It’s also up to the developer to ensure that memory that is used by the pipeline is valid throughout execution – this means that you cannot free memory that is bound to the pipeline. Luckily Vulkan also provides a means to check when a given command buffer has been completed and decide whether to free or recycle memory.

First attempt

Okay, let’s get to the nitty gritty of the porting experience and how we approached it. As mentioned earlier about multithreading issues - our engine was single threaded. Therefore, in the first approach  we designed the Vulkan backend on the same model as our existing OpenGL backend. Effectively we just implemented another API without changing any of the existing structure of the engine. In order to achieve that we created a default command buffer to which we internally recorded commands, but all still on one thread. We also had to create several objects such as Pipelines and Pipeline layouts which were reused for subsequent similar drawcalls. On the other hand, we called vkQueueWaitIdle after every vkQueueSubmit which caused stalls and compromised performance. That, however, wasn’t our priority as the main goal was to just get the engine backend up and running on Vulkan.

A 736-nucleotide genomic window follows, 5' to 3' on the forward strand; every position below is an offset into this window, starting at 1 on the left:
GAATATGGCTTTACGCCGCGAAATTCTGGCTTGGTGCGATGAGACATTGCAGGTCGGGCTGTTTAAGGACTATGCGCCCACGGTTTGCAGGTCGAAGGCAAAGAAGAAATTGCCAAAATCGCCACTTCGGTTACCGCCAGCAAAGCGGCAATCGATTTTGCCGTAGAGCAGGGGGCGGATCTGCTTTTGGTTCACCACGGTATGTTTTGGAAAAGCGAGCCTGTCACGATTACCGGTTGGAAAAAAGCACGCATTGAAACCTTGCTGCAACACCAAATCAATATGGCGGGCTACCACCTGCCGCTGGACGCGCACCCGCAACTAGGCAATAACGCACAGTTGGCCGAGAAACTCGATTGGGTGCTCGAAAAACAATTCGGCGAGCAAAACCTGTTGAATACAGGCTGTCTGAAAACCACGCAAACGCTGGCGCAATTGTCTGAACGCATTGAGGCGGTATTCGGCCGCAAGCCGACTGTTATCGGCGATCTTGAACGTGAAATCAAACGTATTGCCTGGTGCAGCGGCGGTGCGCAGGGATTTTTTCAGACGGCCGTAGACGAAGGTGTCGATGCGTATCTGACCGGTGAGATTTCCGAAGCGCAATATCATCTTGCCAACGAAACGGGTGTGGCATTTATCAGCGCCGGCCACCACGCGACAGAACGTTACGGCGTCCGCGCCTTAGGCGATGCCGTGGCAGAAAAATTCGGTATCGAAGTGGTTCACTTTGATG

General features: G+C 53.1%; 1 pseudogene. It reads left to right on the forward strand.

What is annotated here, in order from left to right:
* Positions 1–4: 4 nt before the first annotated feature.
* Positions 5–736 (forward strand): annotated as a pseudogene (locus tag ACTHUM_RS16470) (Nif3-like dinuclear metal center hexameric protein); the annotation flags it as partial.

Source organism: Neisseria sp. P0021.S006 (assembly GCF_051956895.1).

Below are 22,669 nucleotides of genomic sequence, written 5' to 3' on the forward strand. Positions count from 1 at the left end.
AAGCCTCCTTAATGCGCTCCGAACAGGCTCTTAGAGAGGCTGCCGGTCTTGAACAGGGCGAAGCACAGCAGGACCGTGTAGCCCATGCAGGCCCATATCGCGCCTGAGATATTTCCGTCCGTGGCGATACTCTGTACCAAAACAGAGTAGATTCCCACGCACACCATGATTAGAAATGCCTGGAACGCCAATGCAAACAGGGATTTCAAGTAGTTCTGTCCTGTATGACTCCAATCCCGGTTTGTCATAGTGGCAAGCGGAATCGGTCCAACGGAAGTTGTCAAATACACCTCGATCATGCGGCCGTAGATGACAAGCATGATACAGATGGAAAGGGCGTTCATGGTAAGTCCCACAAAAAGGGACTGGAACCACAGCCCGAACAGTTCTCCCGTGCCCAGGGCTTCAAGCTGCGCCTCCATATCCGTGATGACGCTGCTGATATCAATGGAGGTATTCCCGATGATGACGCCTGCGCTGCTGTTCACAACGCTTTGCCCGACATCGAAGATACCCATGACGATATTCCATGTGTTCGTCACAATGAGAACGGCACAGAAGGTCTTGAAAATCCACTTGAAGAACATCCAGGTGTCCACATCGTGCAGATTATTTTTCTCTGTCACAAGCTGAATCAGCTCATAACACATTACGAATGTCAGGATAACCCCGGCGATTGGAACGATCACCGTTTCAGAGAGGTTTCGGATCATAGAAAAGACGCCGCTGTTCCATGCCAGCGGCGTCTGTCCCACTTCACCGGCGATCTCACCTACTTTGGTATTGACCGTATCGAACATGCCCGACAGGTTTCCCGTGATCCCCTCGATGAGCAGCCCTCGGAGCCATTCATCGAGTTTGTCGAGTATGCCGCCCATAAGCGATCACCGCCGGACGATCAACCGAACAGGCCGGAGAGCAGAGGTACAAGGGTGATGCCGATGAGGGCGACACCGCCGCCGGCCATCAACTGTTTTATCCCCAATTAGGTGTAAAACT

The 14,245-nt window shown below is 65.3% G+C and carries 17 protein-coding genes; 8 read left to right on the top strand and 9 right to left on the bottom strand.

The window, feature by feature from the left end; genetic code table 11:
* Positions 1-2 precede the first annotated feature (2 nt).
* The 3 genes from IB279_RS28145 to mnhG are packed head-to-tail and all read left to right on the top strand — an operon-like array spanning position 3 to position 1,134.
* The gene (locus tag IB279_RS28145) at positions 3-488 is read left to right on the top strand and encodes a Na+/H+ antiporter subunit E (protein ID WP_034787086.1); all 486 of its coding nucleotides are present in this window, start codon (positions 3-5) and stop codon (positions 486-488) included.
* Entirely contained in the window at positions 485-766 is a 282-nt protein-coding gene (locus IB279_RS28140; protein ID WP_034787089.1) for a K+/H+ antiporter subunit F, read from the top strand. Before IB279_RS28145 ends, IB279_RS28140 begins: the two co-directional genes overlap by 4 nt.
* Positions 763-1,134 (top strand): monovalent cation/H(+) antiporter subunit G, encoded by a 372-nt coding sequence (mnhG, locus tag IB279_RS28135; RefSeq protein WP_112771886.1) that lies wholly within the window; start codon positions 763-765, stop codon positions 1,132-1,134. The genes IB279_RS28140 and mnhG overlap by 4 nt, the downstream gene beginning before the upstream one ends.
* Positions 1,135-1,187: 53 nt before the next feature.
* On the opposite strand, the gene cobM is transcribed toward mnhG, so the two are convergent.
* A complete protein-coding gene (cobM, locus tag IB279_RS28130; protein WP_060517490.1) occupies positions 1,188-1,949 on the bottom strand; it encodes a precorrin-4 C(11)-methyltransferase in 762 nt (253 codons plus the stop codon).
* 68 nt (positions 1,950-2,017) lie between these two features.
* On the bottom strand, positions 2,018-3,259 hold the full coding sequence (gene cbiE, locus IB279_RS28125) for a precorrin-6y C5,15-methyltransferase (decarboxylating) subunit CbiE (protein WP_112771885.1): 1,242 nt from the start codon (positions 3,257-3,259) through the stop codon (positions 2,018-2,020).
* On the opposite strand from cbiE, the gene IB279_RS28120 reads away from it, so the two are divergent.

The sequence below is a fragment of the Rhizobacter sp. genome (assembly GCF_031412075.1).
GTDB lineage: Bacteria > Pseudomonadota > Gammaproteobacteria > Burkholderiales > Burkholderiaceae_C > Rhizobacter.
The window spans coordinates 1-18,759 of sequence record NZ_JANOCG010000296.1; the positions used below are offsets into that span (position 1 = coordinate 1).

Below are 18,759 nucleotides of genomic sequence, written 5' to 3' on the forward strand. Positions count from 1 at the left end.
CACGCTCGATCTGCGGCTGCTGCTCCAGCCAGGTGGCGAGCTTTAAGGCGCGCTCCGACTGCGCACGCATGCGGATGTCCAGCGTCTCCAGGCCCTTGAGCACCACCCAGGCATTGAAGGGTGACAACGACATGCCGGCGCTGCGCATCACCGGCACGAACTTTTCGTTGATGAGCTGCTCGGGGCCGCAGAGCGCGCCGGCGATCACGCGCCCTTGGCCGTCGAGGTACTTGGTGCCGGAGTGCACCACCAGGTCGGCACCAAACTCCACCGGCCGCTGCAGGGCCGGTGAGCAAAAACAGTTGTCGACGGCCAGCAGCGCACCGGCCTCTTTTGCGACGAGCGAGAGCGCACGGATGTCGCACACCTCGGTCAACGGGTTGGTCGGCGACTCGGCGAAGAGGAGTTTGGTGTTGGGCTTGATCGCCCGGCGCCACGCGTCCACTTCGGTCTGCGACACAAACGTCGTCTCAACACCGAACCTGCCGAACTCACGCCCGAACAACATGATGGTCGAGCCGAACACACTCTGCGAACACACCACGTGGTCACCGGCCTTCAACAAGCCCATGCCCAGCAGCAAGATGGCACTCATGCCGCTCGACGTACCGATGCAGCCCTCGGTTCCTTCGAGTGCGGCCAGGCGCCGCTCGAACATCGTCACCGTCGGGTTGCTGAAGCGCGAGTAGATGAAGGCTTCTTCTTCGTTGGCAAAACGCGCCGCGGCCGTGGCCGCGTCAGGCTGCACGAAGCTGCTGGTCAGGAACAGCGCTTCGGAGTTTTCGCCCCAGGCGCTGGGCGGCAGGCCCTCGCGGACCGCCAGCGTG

In the engine we had a custom shader language that we can translate for different standards: HLSL, GLSL and GLSL ES. Basically just yet another shader cross compiler. The Vulkan API comes with the new SPIR-V language so that was another significant chunk of work to be done. First we had to cross compile using our custom compiler and then compile this down to SPIR-V and feed it to the Vulkan driver. What we found interesting in compiling this down to SPIR-V was being able to extract binding information directly from the SPIR-V binary blob in order to create compatible pipeline layouts.

In GL, a framebuffer doesn’t have a clear beginning and end. The only way you can tell that with GL is SwapBuffer, clearing/discarding or by switching framebuffer objects. The Vulkan API addresses this by having the developer explicitly declare when a drawing begins and ends. The initial implementation we did was mimicking the GL behavior so that when we either called SwapBuffer or changed framebuffer, we ended the render pass and started a new one. This was obviously a temporary solution and definitely not what we would call best practice, but it helped us get the engine working to the same level as OpenGL with any content, except maybe for performance!

Next steps

Having the engine working on the Vulkan API as described above doesn’t give you better performance or the benefit of any of the cool features of Vulkan. In order to improve upon the process described above, we took the following steps to make the engine work more efficiently and to properly utilize Vulkan features.

We made the following key decisions:

  • Sacrifice some OpenGL performance to get the best out of Vulkan
  • Implement block based memory allocator
  • Implement new command buffer abstraction
  • Implement new explicit render pass interface
  • Standardize on SPIR-V for all our shaders